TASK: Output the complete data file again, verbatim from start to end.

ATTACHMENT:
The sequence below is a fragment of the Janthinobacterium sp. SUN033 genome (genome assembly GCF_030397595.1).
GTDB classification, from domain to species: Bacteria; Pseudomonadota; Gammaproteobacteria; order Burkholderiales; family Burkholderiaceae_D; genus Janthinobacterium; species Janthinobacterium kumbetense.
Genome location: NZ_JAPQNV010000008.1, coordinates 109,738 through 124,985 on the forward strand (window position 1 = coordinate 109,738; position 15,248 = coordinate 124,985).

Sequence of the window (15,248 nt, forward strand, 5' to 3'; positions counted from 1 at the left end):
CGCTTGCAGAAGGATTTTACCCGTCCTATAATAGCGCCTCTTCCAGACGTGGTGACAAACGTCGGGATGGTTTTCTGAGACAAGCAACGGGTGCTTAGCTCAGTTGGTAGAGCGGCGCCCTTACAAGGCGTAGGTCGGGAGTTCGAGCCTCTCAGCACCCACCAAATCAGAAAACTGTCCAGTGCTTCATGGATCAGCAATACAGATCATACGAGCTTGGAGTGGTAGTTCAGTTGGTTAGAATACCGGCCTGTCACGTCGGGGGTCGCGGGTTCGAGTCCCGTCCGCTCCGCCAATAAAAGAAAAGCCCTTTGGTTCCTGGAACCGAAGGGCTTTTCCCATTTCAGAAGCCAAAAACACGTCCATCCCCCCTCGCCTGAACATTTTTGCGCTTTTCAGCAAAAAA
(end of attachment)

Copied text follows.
The sequence below is a fragment of the Janthinobacterium sp. SUN033 genome (genome assembly GCF_030397595.1).
GTDB classification, from domain to species: Bacteria; Pseudomonadota; Gammaproteobacteria; order Burkholderiales; family Burkholderiaceae_D; genus Janthinobacterium; species Janthinobacterium kumbetense.
Genome location: NZ_JAPQNV010000008.1, coordinates 109,738 through 124,985 on the forward strand (window position 1 = coordinate 109,738; position 15,248 = coordinate 124,985).

Sequence of the window (15,248 nt, forward strand, 5' to 3'; positions counted from 1 at the left end):
CGCTTGCAGAAGGATTTTACCCGTCCTATAATAGCGCCTCTTCCAGACGTGGTGACAAACGTCGGGATGGTTTTCTGAGACAAGCAACGGGTGCTTAGCTCAGTTGGTAGAGCGGCGCCCTTACAAGGCGTAGGTCGGGAGTTCGAGCCTCTCAGCACCCACCAAATCAGAAAACTGTCCAGTGCTTCATGGATCAGCAATACAGATCATACGAGCTTGGAGTGGTAGTTCAGTTGGTTAGAATACCGGCCTGTCACGTCGGGGGTCGCGGGTTCGAGTCCCGTCCGCTCCGCCAATAAAAGAAAAGCCCTTTGGTTCCTGGAACCGAAGGGCTTTTCCCATTTCAGAAGCCAAAAACACGTCCATCCCCCCTCGCCTGAACATTTTTGCGCTTTTCAGCAAAAAA